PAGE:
Issuing a commemorative coin to mark a certain coin’s mintage anniversary is a good way to get some publicity for a mint and to earn some extra income. So it is no surprise that that’s exactly what the China Mint did to mark the 35th anniversary of its popular Chinese Panda coins. The coins that display a new Panda image on their reverse side every year are still immensely popular among both collectors and investors worldwide.
The Chinese Gold Pandas were first minted in 1982 and Chinese Panda coins out of silver already followed the year after. To mark this anniversary, the People’s Bank of China has just issued bullion-quality commemorative proof coins out of gold and silver that bear new original Panda designs.
3 versions of commemorative Chinese Panda coins
The first of these coins is minted out of 99.9% pure gold and has a diameter of 20 mm. The fairly small coin with a gold weight of 5 grams depicts the portrait of a (perhaps smiling?) Giant Panda on the reverse. The background of the coin is filled with all the years from 1982 to 2017. The small Chinese Panda coin has a legal tender face value of 80 Yuan. If you are planning to buy one, better act quickly since the total mintage of this coin is limited to 50,000 pieces.
The second newly issued coin to commemorate the Chinese Gold Pandas 35th anniversary is a silver coin of 99.9% purity. The coin weighs 15 grams and is quite a bit larger than the commemorative gold coin with a diameter of 33 mm. It depicts a cartoonish panda surrounded by growth rings with year dates. This coin that has a 5 Yuan face value will be much easier to find for purchase online since its mintage limit is set at 200,000 pieces.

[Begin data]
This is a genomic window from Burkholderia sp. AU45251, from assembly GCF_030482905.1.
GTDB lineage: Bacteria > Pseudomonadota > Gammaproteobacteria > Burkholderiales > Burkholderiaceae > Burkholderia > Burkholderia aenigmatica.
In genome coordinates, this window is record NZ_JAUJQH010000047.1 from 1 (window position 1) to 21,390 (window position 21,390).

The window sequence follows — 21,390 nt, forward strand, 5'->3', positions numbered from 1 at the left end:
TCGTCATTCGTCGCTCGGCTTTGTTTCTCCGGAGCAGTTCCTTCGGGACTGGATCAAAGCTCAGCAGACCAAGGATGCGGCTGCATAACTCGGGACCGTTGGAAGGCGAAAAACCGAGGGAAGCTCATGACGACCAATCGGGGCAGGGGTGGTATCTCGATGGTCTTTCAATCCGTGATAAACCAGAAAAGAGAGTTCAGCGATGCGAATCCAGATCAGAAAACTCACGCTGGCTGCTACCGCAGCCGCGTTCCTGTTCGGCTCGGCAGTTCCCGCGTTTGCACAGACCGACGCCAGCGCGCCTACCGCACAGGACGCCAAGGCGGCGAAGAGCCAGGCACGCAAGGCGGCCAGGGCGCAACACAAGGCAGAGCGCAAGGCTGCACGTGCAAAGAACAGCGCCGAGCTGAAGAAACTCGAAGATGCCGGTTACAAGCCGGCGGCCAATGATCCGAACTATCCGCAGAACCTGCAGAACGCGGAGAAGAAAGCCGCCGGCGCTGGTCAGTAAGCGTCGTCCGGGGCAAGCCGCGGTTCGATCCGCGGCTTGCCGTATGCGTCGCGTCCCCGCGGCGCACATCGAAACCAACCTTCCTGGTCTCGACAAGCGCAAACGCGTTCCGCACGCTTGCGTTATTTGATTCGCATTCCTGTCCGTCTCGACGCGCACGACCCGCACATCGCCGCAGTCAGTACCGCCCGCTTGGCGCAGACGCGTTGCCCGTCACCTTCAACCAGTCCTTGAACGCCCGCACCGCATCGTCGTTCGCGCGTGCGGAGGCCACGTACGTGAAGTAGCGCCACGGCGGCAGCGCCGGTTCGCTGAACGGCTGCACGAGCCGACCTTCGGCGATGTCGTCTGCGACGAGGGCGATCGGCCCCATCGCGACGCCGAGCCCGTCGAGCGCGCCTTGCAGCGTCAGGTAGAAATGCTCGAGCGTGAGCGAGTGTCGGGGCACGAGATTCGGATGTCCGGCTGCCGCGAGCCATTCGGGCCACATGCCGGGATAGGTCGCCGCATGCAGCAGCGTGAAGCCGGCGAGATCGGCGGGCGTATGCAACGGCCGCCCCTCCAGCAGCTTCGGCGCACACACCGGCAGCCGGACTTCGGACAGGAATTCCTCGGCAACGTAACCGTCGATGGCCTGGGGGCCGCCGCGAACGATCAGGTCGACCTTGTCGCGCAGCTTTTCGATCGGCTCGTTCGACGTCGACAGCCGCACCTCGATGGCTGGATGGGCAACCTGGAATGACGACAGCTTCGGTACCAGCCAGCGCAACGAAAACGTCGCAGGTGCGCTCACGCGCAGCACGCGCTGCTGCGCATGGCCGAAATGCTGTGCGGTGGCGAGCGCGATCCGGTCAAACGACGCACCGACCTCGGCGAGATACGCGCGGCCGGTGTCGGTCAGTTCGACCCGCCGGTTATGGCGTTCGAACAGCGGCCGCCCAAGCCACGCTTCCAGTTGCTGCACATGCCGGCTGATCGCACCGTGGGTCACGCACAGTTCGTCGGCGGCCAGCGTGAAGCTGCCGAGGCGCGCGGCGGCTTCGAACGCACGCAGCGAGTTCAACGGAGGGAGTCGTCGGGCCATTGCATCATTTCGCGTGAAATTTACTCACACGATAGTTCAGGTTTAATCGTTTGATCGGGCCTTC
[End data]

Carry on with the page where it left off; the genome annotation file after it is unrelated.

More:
The third commemorative Panda coin will be the most difficult to obtain since its mintage is capped at 6,000 pieces. What’s more, it is a bimetallic coin with a silver outer ring (12 grams, 99.9% purity) and a gold core (30 grams, 99.9% pure). A Giant Panda that is chewing on bamboo is featured in the center of the coin’s reverse. Small Panda images that appeared on earlier issues of the official Chinese Panda coins can be seen around the big central image on the silver outer ring. The bimetallic Panda coin is the largest of all three commemorative coins with a diameter of 45 mm. Its 500 Yuan face value is also much higher than for the other two coins.
The obverse side of all coins shows the same depiction of the Temple of Heaven in Beijing that can be seen on the regular annual issues of the Chinese Panda coins as well. What is special about the obverse design though is the caption that surrounds the central image. The inscription is engraved in Chinese characters and translates as: “In Commemoration of the 35th Anniversary of the Issuance of the Chinese Panda Gold Coin.”